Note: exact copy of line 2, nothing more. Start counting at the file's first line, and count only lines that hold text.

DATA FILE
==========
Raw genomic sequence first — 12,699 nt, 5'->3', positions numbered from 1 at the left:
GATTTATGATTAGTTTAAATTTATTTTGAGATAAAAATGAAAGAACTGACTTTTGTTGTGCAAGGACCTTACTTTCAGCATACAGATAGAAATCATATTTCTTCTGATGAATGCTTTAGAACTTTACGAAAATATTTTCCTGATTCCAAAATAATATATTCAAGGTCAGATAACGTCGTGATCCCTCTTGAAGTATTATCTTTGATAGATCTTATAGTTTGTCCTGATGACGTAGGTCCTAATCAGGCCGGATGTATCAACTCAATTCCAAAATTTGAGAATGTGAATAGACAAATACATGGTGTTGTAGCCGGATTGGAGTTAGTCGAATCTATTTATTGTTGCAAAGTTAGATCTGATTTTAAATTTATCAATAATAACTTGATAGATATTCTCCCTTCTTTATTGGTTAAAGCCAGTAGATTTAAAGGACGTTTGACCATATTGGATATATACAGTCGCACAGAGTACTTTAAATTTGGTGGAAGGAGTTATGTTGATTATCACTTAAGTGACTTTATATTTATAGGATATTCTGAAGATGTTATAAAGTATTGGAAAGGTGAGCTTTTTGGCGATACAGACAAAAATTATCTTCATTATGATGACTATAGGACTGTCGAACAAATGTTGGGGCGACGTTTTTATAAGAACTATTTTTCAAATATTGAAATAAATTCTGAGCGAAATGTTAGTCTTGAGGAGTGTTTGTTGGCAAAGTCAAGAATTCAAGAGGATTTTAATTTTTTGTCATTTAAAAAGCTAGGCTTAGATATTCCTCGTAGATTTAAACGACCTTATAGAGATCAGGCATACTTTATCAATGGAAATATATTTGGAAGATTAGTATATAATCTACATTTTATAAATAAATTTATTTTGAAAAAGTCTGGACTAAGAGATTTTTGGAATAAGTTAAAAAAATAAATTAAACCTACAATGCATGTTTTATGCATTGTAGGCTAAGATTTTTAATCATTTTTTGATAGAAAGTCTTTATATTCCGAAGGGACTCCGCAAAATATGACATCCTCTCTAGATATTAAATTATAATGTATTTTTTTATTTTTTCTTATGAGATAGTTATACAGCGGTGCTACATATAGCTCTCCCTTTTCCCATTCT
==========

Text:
GATTTATGATTAGTTTAAATTTATTTTGAGATAAAAATGAAAGAACTGACTTTTGTTGTGCAAGGACCTTACTTTCAGCATACAGATAGAAATCATATTTCTTCTGATGAATGCTTTAGAACTTTACGAAAATATTTTCCTGATTCCAAAATAATATATTCAAGGTCAGATAACGTCGTGATCCCTCTTGAAGTATTATCTTTGATAGATCTTATAGTTTGTCCTGATGACGTAGGTCCTAATCAGGCCGGATGTATCAACTCAATTCCAAAATTTGAGAATGTGAATAGACAAATACATGGTGTTGTAGCCGGATTGGAGTTAGTCGAATCTATTTATTGTTGCAAAGTTAGATCTGATTTTAAATTTATCAATAATAACTTGATAGATATTCTCCCTTCTTTATTGGTTAAAGCCAGTAGATTTAAAGGACGTTTGACCATATTGGATATATACAGTCGCACAGAGTACTTTAAATTTGGTGGAAGGAGTTATGTTGATTATCACTTAAGTGACTTTATATTTATAGGATATTCTGAAGATGTTATAAAGTATTGGAAAGGTGAGCTTTTTGGCGATACAGACAAAAATTATCTTCATTATGATGACTATAGGACTGTCGAACAAATGTTGGGGCGACGTTTTTATAAGAACTATTTTTCAAATATTGAAATAAATTCTGAGCGAAATGTTAGTCTTGAGGAGTGTTTGTTGGCAAAGTCAAGAATTCAAGAGGATTTTAATTTTTTGTCATTTAAAAAGCTAGGCTTAGATATTCCTCGTAGATTTAAACGACCTTATAGAGATCAGGCATACTTTATCAATGGAAATATATTTGGAAGATTAGTATATAATCTACATTTTATAAATAAATTTATTTTGAAAAAGTCTGGACTAAGAGATTTTTGGAATAAGTTAAAAAAATAAATTAAACCTACAATGCATGTTTTATGCATTGTAGGCTAAGATTTTTAATCATTTTTTGATAGAAAGTCTTTATATTCCGAAGGGACTCCGCAAAATATGACATCCTCTCTAGATATTAAATTATAATGTATTTTTTTATTTTTTCTTATGAGATAGTTATACAGCGGTGCTACATATAGCTCTCCCTTTTCCCATTCT